Offshore Exploration and Development

Offshore Exploration and Development

ABR’s Marine Sciences Program has conducted a variety of studies and has provided a variety of services for clients throughout Alaska for more than two decades. Our personnel have studied issues as diverse as environmental impact analysis of the Exxon Valdez oil spill on marine birds and mammals; the distribution and abundance of seabirds and marine mammals in relation to oceanography in the Gulf of Alaska and the Bering, Chukchi, and Beaufort seas; baseline surveys of marine bird and mammal species protected under the Endangered Species Act (ESA) in the Gulf of Alaska, Aleutian Islands, and Chukchi and Beaufort seas; surveys to aid in minimizing impacts of seismic surveys and offshore oil development on marine birds and mammals; the effects of rocket launches on marine mammals at Kodiak Island; the effects of lighting on arctic marine organisms, including developing recommendations for lighting mitigation; and an evaluation of the efficacy of a lighting system in minimizing collisions in migrating eiders, including threatened Spectacled and Steller’s eiders, and other birds at an artificial oil-production island in the Beaufort Sea.

ABR has conducted baseline at-sea research on the distribution and abundance of marine birds and mammals in the offshore Chukchi and Beaufort seas since 2008. In addition to this research, we have provided a Chief Scientist/Project Manager for several of these interdisciplinary oceanographic cruises and have conducted marine-mammal surveys for seismic surveys in the Chukchi Sea. We also have on staff the Chief Scientist for the entire interdisciplinary scientific program related to the Klondike, Burger, and Statoil prospects. In addition to this work, we have extensive experience conducting at-sea surveys for marine birds and mammals in offshore areas from the Hawaiian Islands, Oregon, Japan, and Korea north to the Bering, Chukchi, and Beaufort seas.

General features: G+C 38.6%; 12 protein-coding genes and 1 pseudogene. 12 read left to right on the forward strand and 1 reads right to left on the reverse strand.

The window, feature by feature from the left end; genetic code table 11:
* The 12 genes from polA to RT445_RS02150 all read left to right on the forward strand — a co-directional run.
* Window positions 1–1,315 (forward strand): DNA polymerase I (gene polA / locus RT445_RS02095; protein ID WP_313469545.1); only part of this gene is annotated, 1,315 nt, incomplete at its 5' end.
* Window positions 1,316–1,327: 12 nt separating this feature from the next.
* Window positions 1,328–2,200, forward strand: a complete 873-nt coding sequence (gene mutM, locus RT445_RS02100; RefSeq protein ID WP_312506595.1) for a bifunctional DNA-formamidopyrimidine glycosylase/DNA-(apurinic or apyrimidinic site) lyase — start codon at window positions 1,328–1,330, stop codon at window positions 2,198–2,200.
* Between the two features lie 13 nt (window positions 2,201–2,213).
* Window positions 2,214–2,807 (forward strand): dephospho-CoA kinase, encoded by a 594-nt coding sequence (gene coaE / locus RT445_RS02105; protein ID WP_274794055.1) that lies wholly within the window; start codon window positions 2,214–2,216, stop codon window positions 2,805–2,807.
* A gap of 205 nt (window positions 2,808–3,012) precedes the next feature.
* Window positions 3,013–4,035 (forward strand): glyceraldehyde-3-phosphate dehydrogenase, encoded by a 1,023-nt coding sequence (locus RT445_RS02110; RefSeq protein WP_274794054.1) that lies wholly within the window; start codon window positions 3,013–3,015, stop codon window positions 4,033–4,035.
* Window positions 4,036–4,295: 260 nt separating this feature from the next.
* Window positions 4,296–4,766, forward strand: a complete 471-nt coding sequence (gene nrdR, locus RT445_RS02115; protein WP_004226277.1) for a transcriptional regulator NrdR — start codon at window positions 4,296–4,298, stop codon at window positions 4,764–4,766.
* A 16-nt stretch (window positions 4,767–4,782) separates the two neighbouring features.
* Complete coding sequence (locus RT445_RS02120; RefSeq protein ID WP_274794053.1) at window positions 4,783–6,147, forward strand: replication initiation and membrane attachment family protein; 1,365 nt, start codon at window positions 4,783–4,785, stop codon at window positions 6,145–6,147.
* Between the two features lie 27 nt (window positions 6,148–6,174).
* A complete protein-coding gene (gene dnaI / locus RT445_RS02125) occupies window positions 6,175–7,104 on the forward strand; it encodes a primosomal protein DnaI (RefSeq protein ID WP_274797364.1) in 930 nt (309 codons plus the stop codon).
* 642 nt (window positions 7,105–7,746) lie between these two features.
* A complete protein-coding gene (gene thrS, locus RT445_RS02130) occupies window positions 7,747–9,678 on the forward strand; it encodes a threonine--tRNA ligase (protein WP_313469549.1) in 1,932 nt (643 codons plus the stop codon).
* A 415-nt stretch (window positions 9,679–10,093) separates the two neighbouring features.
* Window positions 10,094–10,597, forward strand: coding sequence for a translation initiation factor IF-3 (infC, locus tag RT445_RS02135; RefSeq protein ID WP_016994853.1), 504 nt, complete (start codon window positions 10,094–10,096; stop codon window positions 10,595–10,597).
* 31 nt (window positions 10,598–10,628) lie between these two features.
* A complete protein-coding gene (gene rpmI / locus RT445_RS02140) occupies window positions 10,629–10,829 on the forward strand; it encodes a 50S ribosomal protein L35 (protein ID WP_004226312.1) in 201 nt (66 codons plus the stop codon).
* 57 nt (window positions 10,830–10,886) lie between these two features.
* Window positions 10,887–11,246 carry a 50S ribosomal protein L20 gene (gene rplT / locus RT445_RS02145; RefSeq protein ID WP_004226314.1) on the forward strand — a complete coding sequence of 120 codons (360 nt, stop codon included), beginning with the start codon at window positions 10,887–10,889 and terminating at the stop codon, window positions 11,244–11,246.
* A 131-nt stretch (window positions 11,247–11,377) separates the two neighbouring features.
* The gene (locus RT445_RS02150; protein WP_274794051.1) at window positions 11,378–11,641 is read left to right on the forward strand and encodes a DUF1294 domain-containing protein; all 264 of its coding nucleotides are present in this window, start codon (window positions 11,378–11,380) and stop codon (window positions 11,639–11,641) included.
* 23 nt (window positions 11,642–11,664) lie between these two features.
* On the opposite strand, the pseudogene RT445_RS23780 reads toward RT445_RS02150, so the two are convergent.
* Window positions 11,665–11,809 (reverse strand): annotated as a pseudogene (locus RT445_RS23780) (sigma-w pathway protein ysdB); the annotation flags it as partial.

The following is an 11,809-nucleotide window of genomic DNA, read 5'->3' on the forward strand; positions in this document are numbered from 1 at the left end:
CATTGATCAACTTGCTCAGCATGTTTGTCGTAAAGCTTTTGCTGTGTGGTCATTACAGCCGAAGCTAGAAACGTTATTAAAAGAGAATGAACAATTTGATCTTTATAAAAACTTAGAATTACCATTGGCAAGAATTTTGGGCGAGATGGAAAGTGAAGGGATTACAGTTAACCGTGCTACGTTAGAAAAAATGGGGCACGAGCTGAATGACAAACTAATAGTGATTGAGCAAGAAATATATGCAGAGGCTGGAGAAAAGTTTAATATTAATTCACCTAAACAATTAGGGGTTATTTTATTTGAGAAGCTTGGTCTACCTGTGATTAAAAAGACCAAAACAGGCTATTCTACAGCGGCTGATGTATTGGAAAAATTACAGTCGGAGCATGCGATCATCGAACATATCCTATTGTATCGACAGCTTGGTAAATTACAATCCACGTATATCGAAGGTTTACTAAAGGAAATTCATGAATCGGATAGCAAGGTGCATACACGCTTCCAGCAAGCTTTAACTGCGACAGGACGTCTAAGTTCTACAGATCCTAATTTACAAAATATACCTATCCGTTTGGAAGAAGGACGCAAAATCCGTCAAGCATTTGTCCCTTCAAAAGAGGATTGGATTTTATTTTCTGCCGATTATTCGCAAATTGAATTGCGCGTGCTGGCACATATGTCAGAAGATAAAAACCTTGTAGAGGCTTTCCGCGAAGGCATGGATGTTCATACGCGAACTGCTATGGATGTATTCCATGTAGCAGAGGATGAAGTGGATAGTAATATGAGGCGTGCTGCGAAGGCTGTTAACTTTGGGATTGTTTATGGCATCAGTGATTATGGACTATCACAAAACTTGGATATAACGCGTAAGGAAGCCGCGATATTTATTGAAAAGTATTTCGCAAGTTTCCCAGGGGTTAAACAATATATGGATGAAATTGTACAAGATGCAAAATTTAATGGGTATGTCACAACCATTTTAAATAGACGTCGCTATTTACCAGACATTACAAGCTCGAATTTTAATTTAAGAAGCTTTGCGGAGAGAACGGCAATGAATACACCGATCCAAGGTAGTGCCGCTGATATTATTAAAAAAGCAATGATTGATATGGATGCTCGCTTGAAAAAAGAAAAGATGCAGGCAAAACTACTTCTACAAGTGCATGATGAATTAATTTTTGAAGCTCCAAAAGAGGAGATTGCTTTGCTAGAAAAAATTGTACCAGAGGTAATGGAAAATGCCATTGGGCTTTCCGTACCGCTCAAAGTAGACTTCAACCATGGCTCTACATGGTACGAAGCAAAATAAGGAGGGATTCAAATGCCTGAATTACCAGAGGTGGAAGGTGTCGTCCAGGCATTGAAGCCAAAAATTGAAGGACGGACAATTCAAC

ABR has conducted baseline at-sea research on the distribution and abundance of marine birds and mammals in the nearshore Chukchi and Beaufort seas since 2008. Our research also has varied from long-term monitoring surveys in the Chukchi as part of the AlaskaMap Program to studying the environmental impacts of oil spills and industrial noise from the Kodiak (Rocket) Launch Complex. We also have conducted endangered species surveys for marine birds and mammals in Cook Inlet and in the Ledyard Bay part of the Chukchi Sea and have studied the migration of eiders (including threatened Spectacled and Steller’s eiders) past an anti-collision lighting system in the Beaufort Sea. In addition, we have provided expert consultation on minimizing light-caused impacts on arctic wildlife.

ABR also has been studying anadromous and amphidromous fishes (i.e., fishes that inhabit both marine and freshwater systems during their life history) from Prudhoe Bay to the Kuk River system near Wainwright for nearly 20 years. We have worked on a number of studies cooperatively with USFWS, MMS (BOEMRE), BLM, ADF&G, NSB, the Kuukpik Subsistence Oversight Panel, and with local residents. These studies have ranged from basic inventories, to monitoring subsistence harvest, to assessing development impacts on subsistence resources.

ABR has conducted a number of diverse studies in the nearshore systems of the Beaufort and Chukchi seas. For example, we have mapped vegetation and habitat on offshore islands and coastal salt marshes, have studied coastal processes, including stability and migration of offshore islands for NSF, have monitored goose colonies, and have banded geese in coastal habitats on behalf of the oil industry and the NSB.

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ABR's triple bottom line: "Environmental stewardship, social responsibility, and economic viability"